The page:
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PCR unspecific amplification - (May/29/2007 )

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Don't u hate the "magic bands!" angry.gif So, if you are extracting your water samples simultaneously then it should not be environmental contamination in the DNA extraction room because you should see this in your extraction water control. It shouldn't be random things in the master mix because you don't see it in the water control for the master mix. This does narrow things down to the template, as others have pointed out... This brings me to two questions. First, is the template for the positive control reactions a pure/enriched template (ie: plasmid or previously positive PCR?) Second, and somewhat dependent upon the first answer, I am also questioning your primers, perhaps it is time to buy new stocks?? How long have you stored your primers etc? I guess the theory is that perhaps you are getting non-specific amplifications in the more complex template environment, but your primers still look good on the positive control because it is a purified template?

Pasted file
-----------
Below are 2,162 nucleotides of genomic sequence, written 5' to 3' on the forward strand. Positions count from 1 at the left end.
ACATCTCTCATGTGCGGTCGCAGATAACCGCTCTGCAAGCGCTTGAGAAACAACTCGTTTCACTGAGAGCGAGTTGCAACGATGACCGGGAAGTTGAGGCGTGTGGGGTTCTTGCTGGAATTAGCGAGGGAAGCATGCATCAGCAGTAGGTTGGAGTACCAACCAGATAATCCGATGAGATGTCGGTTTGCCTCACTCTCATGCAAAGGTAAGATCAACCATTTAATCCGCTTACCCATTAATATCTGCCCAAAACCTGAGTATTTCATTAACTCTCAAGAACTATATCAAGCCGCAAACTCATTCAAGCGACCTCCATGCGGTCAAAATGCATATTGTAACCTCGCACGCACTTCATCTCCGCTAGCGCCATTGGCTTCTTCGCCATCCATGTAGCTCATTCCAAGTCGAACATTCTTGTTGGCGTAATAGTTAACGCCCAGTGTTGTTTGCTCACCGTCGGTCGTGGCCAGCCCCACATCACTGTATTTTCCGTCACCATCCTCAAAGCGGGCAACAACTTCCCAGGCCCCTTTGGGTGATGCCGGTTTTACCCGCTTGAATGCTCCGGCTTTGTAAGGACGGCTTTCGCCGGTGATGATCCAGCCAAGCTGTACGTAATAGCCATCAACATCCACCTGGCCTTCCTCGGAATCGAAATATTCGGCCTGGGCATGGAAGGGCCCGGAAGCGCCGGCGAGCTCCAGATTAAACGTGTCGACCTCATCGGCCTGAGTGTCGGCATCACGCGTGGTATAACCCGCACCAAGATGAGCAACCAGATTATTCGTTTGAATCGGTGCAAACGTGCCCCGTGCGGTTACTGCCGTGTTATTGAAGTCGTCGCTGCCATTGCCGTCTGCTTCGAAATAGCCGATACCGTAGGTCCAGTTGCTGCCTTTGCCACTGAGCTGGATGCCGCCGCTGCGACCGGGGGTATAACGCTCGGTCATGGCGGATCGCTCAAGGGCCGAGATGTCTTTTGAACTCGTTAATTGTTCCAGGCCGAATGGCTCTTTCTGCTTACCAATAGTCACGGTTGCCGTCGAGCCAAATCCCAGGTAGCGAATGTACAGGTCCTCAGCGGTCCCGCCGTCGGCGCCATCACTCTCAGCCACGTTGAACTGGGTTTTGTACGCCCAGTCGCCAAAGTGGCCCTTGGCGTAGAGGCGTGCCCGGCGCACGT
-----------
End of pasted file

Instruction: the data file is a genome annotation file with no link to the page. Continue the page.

(assuming purified positive is used, and maybe I am off base with this plan -- Comments anyone???)
Possibly one way to test this theory would be to spike the purified positive control into the other samples, if the problem is non-specific amplification because the sample is not positive (or degradation of the sample has broken the template between your primers) then you will not see the extra bands when the appropriate template is present, however if you still see both sets of bands (especially at the same or similar concentrations) then maybe something is wrong with the primers??


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